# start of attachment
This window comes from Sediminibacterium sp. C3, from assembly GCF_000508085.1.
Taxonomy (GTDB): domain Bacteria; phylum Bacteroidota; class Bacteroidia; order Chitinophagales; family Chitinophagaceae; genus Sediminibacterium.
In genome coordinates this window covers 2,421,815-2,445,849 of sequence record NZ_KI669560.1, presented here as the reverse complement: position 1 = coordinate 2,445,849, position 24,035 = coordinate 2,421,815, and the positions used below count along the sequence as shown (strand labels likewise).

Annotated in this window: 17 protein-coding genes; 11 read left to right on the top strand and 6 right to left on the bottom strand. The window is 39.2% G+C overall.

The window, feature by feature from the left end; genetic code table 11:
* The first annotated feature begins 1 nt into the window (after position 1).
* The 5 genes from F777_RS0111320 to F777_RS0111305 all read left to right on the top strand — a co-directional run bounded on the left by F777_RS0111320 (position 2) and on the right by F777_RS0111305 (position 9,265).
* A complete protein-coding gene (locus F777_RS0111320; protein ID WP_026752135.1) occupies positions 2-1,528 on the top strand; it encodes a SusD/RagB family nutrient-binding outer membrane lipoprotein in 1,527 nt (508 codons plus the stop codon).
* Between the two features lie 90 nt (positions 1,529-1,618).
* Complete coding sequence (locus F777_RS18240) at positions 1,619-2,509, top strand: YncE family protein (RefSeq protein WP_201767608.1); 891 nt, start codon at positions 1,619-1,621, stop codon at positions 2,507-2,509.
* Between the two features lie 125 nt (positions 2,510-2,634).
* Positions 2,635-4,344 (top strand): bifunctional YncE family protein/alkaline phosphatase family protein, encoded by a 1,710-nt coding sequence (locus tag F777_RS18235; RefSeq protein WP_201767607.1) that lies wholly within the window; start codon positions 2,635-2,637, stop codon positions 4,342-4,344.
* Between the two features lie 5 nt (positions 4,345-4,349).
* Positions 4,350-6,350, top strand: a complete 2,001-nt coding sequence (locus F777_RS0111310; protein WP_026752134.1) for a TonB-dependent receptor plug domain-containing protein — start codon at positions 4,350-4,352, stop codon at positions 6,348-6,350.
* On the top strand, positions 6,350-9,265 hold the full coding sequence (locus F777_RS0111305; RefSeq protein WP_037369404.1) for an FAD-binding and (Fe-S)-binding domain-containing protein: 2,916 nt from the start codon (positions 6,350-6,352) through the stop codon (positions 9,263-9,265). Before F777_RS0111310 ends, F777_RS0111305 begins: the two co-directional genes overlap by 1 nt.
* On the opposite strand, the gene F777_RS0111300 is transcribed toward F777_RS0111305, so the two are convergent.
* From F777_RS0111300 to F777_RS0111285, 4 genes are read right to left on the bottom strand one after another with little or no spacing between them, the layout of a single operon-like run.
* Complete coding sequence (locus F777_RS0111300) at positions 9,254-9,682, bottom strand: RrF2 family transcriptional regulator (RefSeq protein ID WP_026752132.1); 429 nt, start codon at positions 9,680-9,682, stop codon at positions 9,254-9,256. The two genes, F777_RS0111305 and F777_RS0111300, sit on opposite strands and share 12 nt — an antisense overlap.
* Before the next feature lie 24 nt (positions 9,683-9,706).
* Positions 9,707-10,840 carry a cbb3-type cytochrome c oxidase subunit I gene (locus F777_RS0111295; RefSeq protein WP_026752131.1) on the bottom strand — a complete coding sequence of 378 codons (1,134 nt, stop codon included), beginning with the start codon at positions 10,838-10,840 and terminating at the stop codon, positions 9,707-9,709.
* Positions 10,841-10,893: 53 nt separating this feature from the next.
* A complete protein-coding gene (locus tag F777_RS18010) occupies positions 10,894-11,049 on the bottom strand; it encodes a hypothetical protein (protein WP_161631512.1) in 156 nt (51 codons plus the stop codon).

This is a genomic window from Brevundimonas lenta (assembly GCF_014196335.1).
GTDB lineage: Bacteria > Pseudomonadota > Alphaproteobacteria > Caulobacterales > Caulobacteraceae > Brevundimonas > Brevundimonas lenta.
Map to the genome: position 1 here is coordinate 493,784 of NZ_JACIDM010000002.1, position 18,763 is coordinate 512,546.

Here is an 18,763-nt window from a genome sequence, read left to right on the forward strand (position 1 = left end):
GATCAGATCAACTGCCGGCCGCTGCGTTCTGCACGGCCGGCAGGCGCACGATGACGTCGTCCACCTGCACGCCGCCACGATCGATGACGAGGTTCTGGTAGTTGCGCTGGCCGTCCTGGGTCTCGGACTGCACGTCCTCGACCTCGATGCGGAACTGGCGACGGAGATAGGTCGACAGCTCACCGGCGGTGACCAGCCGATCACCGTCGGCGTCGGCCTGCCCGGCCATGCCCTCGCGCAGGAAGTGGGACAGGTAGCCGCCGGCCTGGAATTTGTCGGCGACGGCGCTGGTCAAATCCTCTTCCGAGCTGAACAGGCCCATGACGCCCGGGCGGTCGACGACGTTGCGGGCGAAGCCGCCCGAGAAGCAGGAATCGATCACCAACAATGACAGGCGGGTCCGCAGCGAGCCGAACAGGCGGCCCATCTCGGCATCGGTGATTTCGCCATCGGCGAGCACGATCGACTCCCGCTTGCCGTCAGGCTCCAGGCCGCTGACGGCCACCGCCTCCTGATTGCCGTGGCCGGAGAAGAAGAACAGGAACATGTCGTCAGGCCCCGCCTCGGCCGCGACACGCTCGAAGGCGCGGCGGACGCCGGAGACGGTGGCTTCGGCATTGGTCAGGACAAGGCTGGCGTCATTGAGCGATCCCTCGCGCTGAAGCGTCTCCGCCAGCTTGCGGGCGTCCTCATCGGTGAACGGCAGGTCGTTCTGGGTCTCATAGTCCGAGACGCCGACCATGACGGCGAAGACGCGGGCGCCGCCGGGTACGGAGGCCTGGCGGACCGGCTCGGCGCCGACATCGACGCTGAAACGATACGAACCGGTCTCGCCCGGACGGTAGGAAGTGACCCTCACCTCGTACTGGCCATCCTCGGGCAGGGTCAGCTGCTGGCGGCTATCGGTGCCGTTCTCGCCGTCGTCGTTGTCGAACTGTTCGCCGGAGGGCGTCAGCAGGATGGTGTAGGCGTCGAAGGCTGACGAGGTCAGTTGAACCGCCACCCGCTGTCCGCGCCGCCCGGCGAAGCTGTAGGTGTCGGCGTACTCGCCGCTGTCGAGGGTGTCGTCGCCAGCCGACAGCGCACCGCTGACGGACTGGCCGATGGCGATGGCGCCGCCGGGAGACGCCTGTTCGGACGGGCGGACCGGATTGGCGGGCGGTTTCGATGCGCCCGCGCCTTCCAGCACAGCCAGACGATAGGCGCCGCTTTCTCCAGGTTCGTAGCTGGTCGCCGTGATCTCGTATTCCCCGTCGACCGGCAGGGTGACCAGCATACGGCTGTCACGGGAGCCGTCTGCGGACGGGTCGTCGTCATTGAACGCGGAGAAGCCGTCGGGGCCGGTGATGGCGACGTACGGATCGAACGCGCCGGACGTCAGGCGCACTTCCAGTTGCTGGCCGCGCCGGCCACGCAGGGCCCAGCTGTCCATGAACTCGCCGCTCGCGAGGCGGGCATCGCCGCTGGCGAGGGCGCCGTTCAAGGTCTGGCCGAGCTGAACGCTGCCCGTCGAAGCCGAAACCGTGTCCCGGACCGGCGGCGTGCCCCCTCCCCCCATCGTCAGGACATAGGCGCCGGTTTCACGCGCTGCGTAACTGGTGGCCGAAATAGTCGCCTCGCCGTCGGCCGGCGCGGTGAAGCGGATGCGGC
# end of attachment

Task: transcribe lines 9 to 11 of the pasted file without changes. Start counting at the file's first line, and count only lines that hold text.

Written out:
* Between the two features lie 90 nt (positions 1,529-1,618).
* Complete coding sequence (locus F777_RS18240) at positions 1,619-2,509, top strand: YncE family protein (RefSeq protein WP_201767608.1); 891 nt, start codon at positions 1,619-1,621, stop codon at positions 2,507-2,509.
* Between the two features lie 125 nt (positions 2,510-2,634).